Your national forests and grasslands are 193 million acres of vast, scenic beauty waiting for you to discover. Visitors who choose to recreate on these public lands find more than 150,000 miles of trails, 10,000 developed recreation sites, 57,000 miles of streams, 122 alpine ski areas, 338,000 heritage sites, and specially designated sites that include 9,100 miles of byways, 22 recreation areas, 11 scenic areas, 439 wilderness areas, 122 wild and scenic rivers, nine monuments, and one preserve. And remember, “It’s All Yours.”
Cottonwood Cabin is in central Washington's Entiat Valley, on the banks of the Entiat River four miles above Entiat Falls, in a mature lodgepole pine and spruce forest at an elevation of 3,000 feet.
Steeped in history
The cabin was constructed in the 1940s as an administrative site to house fire, trail and campground crew personnel. The facility also includes a barn and corral where the district kept stock during a portion of the season for use by the trail crew and fire lookouts.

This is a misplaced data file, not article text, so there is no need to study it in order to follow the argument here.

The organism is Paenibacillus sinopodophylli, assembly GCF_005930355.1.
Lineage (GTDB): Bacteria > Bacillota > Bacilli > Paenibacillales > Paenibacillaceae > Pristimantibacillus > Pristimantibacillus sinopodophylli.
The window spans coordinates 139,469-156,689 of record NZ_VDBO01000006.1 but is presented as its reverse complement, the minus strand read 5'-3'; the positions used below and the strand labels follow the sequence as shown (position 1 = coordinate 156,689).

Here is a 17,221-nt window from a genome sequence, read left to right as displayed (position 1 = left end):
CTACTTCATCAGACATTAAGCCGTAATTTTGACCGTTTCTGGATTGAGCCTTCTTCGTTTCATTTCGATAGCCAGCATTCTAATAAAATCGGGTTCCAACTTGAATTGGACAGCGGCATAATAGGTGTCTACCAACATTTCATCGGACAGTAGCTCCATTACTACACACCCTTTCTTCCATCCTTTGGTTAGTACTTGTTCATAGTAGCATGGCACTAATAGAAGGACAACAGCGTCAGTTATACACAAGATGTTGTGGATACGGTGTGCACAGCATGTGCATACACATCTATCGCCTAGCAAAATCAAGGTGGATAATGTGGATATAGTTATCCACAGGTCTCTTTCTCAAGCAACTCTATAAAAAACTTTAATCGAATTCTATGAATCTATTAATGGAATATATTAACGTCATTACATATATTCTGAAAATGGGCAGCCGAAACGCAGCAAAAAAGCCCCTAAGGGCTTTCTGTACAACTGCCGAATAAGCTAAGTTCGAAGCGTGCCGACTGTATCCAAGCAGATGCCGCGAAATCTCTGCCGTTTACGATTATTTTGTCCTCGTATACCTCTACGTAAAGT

Looking like a cross between a science fiction landscape and something out of a Dr. Seuss book, the tufa towers of Mono Lake are a strange sight to behold. Emerging from salty, alkaline waters, these bizarre looking limestone formations are best explored by kayak or canoe at South Tufa.
Take a trip along the southern section of the McKenzie Pass-Santiam Pass National Scenic Byway to the summit of the McKenzie Highway (Oregon 242) and you will find the Dee Wright Observatory settled atop vast, black lava flows. On the Cascade Range at 5,187 feet, this mountain observatory offers panoramic views of the Mount Washington and Three Sisters Wilderness areas.